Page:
Protective autoimmunity in the nervous system

Jerome J. Graber, Suhayl Dhib-Jalbut

Research output: Contribution to journalReview articlepeer-review

55 Scopus citations


The immune system can play both detrimental and beneficial roles in the nervous system. Multiple arms of the immune system, including T cells, B cells, NK cells, mast cells, macrophages, dendritic cells, microglia, antibodies, complement and cytokines participate in limiting damage to the nervous system during toxic, ischemic, hemorrhagic, infective, degenerative, metabolic and immune-mediated insults and also assist in the process of repair after injury has occurred. Immune cells have been shown to produce neurotrophic growth factors and interact with neurons and glial cells to preserve them from injury and stimulate growth and repair. The immune system also appears to participate in proliferation of neural progenitor stem cells and their migration to sites of injury. Neural stem cells can also modify the immune response in the central and peripheral nervous system to enhance neuroprotective effects. Evidence for protective and reparative functions of the immune system has been found in diverse neurologic diseases including traumatic injury, ischemic and hemorrhagic stroke, multiple sclerosis, infection, and neurodegenerative diseases (Alzheimer's disease, Parkinson's disease and amyotrophic lateral sclerosis). Existing therapies including glatiramer acetate, interferon-beta and immunoglobulin have been shown to augment the protective and regenerative aspects of the immune system in humans, and other experimental interventions such as vaccination, minocycline, antibodies and neural stem cells, have shown promise in animal models of disease. The beneficent aspects of the immune response in the nervous system are beginning to be appreciated and their potential as pharmacologic targets in neurologic disease is being explored.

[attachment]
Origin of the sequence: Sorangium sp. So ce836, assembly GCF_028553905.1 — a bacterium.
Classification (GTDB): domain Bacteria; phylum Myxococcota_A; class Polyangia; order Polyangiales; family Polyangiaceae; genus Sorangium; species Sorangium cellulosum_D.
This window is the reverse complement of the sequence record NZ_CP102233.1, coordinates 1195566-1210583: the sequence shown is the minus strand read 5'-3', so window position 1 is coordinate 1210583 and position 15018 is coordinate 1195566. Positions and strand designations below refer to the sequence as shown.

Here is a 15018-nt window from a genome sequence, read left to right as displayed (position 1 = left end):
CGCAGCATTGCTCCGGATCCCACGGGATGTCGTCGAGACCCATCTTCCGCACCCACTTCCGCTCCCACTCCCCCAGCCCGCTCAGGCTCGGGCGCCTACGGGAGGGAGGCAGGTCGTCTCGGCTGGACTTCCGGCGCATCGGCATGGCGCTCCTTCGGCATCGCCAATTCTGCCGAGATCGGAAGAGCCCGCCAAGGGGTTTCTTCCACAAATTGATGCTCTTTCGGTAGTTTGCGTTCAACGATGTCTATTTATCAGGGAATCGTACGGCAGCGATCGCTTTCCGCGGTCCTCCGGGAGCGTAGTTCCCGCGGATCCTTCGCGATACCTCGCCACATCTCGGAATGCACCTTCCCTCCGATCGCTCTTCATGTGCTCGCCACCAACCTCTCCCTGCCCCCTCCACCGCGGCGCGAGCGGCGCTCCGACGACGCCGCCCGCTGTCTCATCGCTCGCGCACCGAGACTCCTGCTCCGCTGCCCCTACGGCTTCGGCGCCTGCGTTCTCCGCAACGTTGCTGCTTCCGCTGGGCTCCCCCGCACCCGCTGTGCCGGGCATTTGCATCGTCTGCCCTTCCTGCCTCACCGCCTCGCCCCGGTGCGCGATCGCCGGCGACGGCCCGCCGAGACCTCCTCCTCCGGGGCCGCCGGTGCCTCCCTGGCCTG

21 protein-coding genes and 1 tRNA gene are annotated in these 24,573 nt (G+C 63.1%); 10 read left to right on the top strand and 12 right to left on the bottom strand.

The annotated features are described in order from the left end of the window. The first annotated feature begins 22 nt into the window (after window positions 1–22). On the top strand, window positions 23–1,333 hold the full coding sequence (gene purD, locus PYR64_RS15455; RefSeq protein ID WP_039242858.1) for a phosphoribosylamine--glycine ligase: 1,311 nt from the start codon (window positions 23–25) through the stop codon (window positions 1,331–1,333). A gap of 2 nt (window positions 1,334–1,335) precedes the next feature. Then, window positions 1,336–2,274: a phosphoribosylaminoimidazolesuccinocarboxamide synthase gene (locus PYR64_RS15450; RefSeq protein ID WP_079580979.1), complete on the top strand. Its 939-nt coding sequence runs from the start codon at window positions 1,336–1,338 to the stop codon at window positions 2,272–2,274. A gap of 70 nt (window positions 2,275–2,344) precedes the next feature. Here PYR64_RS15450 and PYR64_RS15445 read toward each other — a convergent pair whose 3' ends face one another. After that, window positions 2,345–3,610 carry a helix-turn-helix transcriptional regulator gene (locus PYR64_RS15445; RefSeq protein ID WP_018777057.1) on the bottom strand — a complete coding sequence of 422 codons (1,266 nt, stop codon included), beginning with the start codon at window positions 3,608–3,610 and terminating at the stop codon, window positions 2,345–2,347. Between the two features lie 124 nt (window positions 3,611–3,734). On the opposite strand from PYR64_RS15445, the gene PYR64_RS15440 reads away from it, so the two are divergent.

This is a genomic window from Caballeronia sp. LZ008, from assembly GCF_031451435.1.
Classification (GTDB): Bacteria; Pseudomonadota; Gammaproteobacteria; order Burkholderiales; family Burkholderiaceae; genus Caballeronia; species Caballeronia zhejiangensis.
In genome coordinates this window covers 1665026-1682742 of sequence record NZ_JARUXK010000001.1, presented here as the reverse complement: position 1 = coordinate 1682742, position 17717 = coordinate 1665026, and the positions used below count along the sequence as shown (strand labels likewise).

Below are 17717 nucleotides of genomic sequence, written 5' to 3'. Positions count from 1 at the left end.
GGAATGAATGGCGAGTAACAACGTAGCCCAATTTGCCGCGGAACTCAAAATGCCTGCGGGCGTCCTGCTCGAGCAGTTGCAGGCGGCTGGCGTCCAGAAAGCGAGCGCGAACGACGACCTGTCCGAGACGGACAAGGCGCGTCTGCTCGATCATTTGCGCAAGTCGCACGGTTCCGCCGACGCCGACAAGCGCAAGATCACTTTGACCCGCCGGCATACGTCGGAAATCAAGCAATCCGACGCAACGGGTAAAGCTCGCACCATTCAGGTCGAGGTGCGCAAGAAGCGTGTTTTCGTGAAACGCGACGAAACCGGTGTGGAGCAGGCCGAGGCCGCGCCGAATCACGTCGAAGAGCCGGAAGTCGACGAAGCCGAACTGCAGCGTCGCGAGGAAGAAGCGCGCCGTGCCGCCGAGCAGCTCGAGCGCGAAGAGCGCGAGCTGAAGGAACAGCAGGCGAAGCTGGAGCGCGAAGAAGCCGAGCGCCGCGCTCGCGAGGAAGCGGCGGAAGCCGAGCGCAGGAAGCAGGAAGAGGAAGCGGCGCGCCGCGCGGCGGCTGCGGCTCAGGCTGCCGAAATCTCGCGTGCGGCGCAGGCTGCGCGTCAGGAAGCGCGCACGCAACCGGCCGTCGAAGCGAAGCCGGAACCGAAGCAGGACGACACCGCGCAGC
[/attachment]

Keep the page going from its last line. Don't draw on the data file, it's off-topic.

Original languageEnglish (US)
Pages (from-to)147-159
Number of pages13
JournalPharmacology and Therapeutics
Issue number2
StatePublished - Feb 1 2009


  • Autoimmunity
  • Neuroprotection
  • Neurorepair
  • Protective immunity
  • Regulatory T cells

ASJC Scopus subject areas

  • Pharmacology
  • Pharmacology (medical)


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